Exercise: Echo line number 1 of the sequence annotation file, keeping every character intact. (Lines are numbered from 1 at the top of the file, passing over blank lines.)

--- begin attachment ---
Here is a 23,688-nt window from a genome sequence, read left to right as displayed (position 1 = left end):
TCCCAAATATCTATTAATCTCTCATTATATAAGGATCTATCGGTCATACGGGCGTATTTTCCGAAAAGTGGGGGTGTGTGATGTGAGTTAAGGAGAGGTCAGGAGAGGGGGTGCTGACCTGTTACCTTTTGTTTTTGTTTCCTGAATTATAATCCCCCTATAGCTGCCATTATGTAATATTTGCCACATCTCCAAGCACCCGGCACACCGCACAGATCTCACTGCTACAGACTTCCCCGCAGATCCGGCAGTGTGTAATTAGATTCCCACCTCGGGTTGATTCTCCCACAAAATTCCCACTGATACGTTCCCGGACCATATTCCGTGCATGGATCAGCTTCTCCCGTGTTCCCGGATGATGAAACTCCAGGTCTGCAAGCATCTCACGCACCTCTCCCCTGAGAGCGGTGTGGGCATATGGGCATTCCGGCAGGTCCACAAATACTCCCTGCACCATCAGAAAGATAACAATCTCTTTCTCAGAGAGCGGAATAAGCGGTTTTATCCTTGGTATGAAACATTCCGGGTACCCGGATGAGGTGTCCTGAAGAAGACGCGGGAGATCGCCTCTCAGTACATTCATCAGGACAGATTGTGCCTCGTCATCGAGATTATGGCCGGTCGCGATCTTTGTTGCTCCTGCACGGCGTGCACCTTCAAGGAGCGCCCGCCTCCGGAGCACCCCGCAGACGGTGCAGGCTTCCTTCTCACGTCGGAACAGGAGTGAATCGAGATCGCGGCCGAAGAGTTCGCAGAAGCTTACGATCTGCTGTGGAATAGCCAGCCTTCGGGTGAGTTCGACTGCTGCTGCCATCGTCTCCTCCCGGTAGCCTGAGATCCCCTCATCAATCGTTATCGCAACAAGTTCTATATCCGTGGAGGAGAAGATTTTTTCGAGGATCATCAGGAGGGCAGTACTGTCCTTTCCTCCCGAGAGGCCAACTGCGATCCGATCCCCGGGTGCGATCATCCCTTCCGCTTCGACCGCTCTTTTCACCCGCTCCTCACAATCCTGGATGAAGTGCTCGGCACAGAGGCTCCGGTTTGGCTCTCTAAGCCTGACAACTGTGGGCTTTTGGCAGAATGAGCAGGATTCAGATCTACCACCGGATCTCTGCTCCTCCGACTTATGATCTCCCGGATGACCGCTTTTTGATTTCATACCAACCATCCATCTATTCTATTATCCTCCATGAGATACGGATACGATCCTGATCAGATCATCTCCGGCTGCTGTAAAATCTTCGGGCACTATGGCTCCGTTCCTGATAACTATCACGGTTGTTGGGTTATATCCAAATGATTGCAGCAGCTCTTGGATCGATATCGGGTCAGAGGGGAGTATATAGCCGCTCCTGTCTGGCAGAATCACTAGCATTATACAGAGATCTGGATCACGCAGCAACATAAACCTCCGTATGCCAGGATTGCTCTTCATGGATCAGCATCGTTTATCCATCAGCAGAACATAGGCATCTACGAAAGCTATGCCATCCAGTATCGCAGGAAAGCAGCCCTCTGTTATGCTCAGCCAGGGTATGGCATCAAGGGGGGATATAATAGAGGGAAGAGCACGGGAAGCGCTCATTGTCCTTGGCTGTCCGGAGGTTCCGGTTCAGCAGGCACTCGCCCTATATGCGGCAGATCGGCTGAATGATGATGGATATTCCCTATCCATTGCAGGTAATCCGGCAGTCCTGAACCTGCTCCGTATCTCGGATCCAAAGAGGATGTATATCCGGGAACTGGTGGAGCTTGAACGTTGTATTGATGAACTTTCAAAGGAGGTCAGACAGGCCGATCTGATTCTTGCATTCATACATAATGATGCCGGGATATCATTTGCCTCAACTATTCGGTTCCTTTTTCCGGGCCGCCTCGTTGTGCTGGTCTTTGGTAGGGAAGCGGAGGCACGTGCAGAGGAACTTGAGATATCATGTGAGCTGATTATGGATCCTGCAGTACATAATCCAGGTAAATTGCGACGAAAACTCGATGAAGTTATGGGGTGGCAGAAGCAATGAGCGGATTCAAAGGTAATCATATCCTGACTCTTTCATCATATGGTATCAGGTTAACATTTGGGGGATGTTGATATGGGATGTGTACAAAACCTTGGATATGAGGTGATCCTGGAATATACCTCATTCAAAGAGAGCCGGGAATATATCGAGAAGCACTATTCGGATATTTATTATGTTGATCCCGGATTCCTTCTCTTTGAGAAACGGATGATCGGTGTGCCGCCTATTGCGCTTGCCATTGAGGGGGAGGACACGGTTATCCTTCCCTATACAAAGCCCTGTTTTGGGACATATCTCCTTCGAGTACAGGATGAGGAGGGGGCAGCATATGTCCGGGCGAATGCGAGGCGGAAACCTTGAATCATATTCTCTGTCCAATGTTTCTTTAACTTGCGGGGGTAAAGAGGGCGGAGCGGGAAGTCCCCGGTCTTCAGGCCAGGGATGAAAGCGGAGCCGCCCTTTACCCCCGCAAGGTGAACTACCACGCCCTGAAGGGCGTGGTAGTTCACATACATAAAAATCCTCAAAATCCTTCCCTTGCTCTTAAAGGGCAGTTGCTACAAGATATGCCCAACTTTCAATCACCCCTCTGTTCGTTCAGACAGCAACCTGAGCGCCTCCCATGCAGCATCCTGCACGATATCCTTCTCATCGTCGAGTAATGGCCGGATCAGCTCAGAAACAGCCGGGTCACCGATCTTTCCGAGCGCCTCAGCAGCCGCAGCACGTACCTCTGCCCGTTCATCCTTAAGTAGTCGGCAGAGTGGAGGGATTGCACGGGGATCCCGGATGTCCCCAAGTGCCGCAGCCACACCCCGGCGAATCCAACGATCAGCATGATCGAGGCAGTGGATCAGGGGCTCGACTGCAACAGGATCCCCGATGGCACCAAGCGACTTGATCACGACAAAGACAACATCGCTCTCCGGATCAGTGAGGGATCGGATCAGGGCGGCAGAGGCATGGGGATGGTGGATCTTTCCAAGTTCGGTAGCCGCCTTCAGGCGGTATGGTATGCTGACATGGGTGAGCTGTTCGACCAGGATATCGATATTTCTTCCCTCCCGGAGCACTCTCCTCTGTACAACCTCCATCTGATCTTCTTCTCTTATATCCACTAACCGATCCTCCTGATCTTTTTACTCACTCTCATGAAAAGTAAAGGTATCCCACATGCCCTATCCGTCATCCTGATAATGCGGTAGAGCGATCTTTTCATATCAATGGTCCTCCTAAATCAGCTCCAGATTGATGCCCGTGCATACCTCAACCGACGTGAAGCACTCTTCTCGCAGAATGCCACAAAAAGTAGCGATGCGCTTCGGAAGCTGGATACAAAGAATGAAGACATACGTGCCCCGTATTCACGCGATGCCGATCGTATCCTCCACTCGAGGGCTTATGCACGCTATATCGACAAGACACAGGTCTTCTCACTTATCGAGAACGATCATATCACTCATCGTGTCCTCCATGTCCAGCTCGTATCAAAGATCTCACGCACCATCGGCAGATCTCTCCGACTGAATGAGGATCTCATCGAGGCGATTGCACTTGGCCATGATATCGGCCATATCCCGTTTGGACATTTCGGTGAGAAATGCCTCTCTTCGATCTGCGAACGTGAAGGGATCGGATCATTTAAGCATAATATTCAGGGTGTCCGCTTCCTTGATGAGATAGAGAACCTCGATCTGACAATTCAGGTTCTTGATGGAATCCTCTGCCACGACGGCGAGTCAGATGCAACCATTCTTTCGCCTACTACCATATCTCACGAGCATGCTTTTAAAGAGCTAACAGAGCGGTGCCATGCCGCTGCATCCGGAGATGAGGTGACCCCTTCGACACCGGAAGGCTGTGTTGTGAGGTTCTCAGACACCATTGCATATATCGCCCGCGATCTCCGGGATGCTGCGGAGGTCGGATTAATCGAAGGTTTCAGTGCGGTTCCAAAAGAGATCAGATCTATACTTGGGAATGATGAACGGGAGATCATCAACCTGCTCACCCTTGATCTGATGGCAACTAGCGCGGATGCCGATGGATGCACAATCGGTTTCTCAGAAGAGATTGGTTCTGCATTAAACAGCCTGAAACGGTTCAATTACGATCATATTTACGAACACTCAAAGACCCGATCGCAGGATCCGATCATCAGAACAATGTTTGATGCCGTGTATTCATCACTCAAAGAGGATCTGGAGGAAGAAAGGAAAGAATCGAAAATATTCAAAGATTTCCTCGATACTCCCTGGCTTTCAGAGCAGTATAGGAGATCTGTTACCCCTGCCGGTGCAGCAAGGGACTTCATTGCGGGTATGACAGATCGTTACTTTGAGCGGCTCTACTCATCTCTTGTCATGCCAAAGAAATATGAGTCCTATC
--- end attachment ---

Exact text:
Here is a 23,688-nt window from a genome sequence, read left to right as displayed (position 1 = left end):